The people of the United States are no longer homogeneous. Our ideas of right and wrong have developed differently, according to which region of the country one was raised. An example of this is the difference in political ideology of the US 9th Circuit Court. The difference in peoples has become so distinct that there is a move to break this circuit in two, allowing for appeals from the several states to be heard by judges holding similar ideologies to the people in their circuit. Would laws created by the sovereign people meeting in South Carolina be repealed or honored when the people met in California? Would the laws created by the sovereign people be changed radically at each assembly? This is not the only problem with pursuing direct democracy.

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Our nation has celebrated its 223d birthday. Maybe this is not old in comparison to China, or perhaps to India, but it is old enough that our nation can no longer be considered teachable. Our nation, while not homogeneous is past the point where it could learn new tricks. It is easy to point out that with the advent of the Internet that all people can meet together, or that every one can now cast his vote online. The use of the Internet would free us from moving the seat of government around, but would not enable us to learn new tricks. Our old dog country never learned to use direct democracy, and we’re to old to start now.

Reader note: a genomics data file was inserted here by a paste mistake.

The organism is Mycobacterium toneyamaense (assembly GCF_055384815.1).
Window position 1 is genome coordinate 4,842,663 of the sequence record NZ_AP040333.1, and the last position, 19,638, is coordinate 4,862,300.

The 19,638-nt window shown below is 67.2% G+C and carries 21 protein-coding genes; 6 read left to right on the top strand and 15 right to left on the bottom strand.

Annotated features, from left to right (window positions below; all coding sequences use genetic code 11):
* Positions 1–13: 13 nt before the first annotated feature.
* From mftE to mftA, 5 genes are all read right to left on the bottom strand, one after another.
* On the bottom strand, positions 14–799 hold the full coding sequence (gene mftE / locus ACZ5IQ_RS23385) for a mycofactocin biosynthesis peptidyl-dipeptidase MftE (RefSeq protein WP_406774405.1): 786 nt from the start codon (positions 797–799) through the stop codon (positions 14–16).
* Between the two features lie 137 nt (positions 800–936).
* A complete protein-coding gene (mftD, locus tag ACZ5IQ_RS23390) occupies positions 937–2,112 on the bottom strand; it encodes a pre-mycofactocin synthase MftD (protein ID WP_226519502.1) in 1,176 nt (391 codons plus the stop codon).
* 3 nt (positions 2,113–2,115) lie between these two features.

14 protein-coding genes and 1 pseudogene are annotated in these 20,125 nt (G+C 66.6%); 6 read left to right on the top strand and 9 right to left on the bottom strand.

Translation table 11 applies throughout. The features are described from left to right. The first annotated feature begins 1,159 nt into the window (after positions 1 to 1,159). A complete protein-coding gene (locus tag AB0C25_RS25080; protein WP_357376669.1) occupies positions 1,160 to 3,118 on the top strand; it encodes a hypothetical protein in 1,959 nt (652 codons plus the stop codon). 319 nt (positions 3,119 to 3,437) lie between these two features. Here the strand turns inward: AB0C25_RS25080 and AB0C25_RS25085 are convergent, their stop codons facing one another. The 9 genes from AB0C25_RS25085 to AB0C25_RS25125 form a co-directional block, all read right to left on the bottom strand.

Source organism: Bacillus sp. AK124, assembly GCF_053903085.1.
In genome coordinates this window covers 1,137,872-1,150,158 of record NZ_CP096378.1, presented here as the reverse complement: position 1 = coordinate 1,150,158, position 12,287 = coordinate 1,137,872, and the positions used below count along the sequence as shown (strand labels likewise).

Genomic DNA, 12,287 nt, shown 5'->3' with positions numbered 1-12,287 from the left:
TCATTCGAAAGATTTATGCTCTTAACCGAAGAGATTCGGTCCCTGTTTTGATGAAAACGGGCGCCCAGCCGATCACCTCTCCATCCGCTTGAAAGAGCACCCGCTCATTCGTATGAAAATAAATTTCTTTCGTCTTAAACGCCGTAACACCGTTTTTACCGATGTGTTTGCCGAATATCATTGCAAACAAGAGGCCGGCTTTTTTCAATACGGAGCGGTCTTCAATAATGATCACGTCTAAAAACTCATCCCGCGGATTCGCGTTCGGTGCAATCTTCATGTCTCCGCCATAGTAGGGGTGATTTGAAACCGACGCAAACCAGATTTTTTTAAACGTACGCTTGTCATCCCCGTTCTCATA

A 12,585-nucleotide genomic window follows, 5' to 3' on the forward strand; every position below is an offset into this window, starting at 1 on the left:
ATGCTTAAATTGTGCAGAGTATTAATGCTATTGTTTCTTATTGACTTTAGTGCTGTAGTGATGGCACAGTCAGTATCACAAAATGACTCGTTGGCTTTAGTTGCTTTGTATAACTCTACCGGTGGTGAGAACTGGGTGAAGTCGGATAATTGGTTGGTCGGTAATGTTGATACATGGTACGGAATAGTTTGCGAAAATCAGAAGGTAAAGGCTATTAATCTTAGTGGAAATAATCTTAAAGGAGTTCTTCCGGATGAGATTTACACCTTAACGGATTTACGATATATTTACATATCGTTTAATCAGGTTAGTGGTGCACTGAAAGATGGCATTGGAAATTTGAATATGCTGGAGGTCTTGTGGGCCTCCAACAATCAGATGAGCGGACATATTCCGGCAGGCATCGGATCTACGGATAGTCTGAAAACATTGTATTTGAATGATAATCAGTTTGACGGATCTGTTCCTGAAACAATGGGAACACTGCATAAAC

There is yet another problem with direct democracy. We have no civil religion. There is no virtue left in the United States. Public service is not taking place. Patriotism is something that is scorned instead of praised. People are no longer interested in the common good, instead looking out for their own interests. According to Rousseau, “As soon as public service ceases to be the main concern of the citizens…the state is already close to ruin (p.140)”. We are certainly at that point here. Although the general will may be indestructible, it is at times unreachable. And of course even were it reachable, we still need to ask if it would be desirable.

According to Rousseau, if the sovereign places the government in the hands of more than half of the people, that would be democracy. Who chooses? Certainly I’m not the only one who sees a problem with that! Would we at some point in time exclude people of color from the assembly and still call it democracy? What about women? Such an outcome is too terrible to risk. For this reason and others listed above, I feel it is time to abandon the idea of direct democracy, for such a democracy in the United states could never be benign.